Capital Tonight Oct. 8: Rev. William Barber

NAACPOn Capital Tonight: NC NAACP President Rev. William Barber joins us to preview the civil rights organization’s state convention this weekend. Lawmakers Buck Newton and Jeff Jackson break down the legislative long session. Watch the program here.

Capital Tonight Oct. 7: Chief Justice Mark Martin

cap_ton_07_jpgOn Capital Tonight: Chief Justice Mark Martin discusses his blue-ribbon commission to study modernizing the state judicial system. Our Advocates Becki Gray and Rob Schofield debate what the General Assembly got done in its long session. Watch the program here.

Capital Tonight Oct. 6: Former Gov. Jim Martin

jim_martin_jpgOn Capital Tonight: A new biography explores the life and career of former Gov. Jim Martin and the rise of the Republican Party in state government. The governor and author John Hood talk about his legacy. Watch the program here.

Capital Tonight Oct. 2: Bow Tie Caucus

cap_tonight_jpgOn Capital Tonight: The Bow Tie Caucus convenes to wrap up another week in politics. Frank Hill and Prof. Scott Huffmon join Loretta Boniti to grade the legislative long session. Watch the program here.

Capital Tonight Oct. 1: NCGOP Executive Director Dallas Woodhouse

cap_tonight_01_jpgOn Capital Tonight: We talk with NCGOP Executive Director Dallas Woodhouse about his party’s plans for the 2016 election. We get a debrief on the legislative long session from Reps. Skip Stam and Graig Meyer. Watch the program here.

Capital Tonight Sept. 30: Lt. Gov. Dan Forest

forestOn Capital Tonight: Lt. Gov. Dan Forest joins us to give his thoughts on the legislative long session and the Republican presidential primary race. Our Advocates Chad Adams and Malcolm Graham look at the changing dynamics of campaign fundraising. Watch the program here.

Capital Tonight Sept. 29: Charter School Funding

CT0929On Capital Tonight, the end is in site for the North Carolina General Assembly, presidential candidates stop in the state and how Planned Parenthood is taking the heat. Two education experts also debate on funding for charter schools. Watch the program here.

General Assembly Adjourns After Late Night

GASessionAdjournedRALEIGH – The General Assembly officially completed this year’s work session this morning after nearly 10 months on the job.

The session ended shortly after 4 a.m. Wednesday morning once legislators finalized a large “technical corrections” bill.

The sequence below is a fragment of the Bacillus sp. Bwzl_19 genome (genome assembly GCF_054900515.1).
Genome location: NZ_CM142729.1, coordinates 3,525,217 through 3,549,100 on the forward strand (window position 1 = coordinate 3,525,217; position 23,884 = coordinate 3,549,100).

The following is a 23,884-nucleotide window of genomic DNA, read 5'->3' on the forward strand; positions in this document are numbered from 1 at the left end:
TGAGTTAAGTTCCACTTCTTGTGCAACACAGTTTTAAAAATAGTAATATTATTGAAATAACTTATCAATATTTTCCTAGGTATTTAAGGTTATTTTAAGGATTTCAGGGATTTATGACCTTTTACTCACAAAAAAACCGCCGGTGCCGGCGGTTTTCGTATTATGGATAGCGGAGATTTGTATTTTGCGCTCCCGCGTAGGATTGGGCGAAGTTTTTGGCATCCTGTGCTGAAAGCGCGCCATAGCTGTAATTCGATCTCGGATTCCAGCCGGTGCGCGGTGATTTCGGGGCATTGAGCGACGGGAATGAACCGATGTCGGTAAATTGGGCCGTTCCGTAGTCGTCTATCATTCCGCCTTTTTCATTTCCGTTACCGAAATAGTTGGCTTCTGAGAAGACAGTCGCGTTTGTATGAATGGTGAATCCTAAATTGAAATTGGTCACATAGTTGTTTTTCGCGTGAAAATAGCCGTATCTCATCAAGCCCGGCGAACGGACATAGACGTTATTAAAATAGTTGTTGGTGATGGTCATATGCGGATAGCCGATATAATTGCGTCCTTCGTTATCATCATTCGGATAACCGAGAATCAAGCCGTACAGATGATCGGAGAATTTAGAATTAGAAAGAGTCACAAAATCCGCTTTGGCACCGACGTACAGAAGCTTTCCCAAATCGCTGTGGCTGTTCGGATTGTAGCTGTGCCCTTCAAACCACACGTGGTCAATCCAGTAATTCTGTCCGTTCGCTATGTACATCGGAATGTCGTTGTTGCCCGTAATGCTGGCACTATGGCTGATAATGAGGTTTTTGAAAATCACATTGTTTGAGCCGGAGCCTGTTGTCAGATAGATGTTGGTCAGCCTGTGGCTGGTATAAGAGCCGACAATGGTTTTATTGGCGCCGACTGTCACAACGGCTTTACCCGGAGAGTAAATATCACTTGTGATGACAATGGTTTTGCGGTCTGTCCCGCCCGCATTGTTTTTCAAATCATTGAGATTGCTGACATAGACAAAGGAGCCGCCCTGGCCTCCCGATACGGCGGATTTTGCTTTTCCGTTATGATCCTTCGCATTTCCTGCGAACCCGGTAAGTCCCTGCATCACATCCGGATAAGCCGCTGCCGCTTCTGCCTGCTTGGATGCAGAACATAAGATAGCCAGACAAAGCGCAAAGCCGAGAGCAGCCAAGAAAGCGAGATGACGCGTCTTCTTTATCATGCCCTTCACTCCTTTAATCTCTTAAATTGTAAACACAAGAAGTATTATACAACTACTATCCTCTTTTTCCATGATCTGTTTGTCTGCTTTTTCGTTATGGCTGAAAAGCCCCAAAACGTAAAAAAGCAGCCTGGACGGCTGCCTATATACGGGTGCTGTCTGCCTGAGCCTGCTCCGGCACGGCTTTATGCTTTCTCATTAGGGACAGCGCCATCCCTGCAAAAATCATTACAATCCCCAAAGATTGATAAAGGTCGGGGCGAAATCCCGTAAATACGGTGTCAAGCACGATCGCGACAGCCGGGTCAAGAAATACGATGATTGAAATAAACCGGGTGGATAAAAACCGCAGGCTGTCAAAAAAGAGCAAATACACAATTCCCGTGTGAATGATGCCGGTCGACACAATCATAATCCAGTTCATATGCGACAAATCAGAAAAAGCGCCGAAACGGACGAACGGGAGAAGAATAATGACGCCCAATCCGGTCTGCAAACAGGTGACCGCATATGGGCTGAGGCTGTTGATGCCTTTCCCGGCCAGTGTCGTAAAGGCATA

The state budget passed just two weeks ago after a stalemate and negotiations on Medicaid changes.

Barring a veto from Governor Pat McCrory, the state legislature is not scheduled to reconvene until next April.

Capital Tonight Sept. 28: Agriculture Commissioner Steve Troxler

ct28_jpgOn Capital Tonight: Agriculture Commissioner Steve Troxler talks about a fact-finding trip to Cuba, preparations for avian flu, and what to expect at this year’s State Fair. Pat Gannon of NC Insider and Erik Spanberg of the Charlotte Business Journal join our Reporter Roundtable. Watch the program here.

North Carolina Lawmakers Return to try to Wrap Up Session

General_Assembly_NCRALEIGH—Legislators still have many votes to take before what is expected to be the last week of this year’s North Carolina General Assembly session.

The House and Senate return to Raleigh on Monday and will debate and vote on several bills.

The House is ready to vote for a $2 billion bond package that cleared the Senate last week and requires a statewide referendum next year for the borrowing to occur. The final flurry of committee meetings of the year kicked off throughout the day as lawmakers look to finish up work on bills that just a vote or two away from completion or others that are being heard for the very first time.

“The purposes of this article are to establish an agricultural pilot program for the cultivation of industrial hemp in the state,” said Rep. Jeff Collins, a Nash County Republican.

A proposal that got no opposition, after assurances were made that the THC level is mandated to be at a level so low it could not get a person high, like marijuana could.

Other bills that have already gotten some big public debate were back in the spotlight, including a bill that needed a House concurrence vote which would end the marketing and sale of fetal tissue in North Carolina.

It is proposal that some say is unnecessary and based off of controversial videos of Planned Parenthood, but others say shows a strong stance from North Carolina.

“It is not based on reality, on true videos, but they are based on doctored, heavily edited and untrue videos,” said Rep. Paul Luebke, a Durham County Democrat.

“I’m disgusted, and I hope you will vote for this bill because you are just as disgusted as I am,” said Rep. Pat McElraft, a Carteret County Republican.

Also in the House was a bill to help one rural hospital in Belhaven to re-open by creating a definition for a legacy hospital under state certificate of need laws.

“Right now DHHS does not have a policy in regards to how long you can be closed without being an existing facility. They don’t have case law to support any decisions DHHS would and there is no statute that would also allow for any direction,” said Rep. Paul Tine, a Dare County Independent.

As the bills continue to move quickly from committee to the floor and then on the other chamber, leadership says this is the pace that’s necessary for this session to come to an end.

“Understand this is the final few days of session and I would expect over the next two to three days that there will be times where we are in session where we have to take a recess to have committee meetings or conference committees to meet, but then coming back to dispose of business,” said NC Speaker of the House Rep. Tim Moore.

Both chambers are expected to work long hours over the next few days as they plan to adjourn from session for the year.​

- Loretta Boniti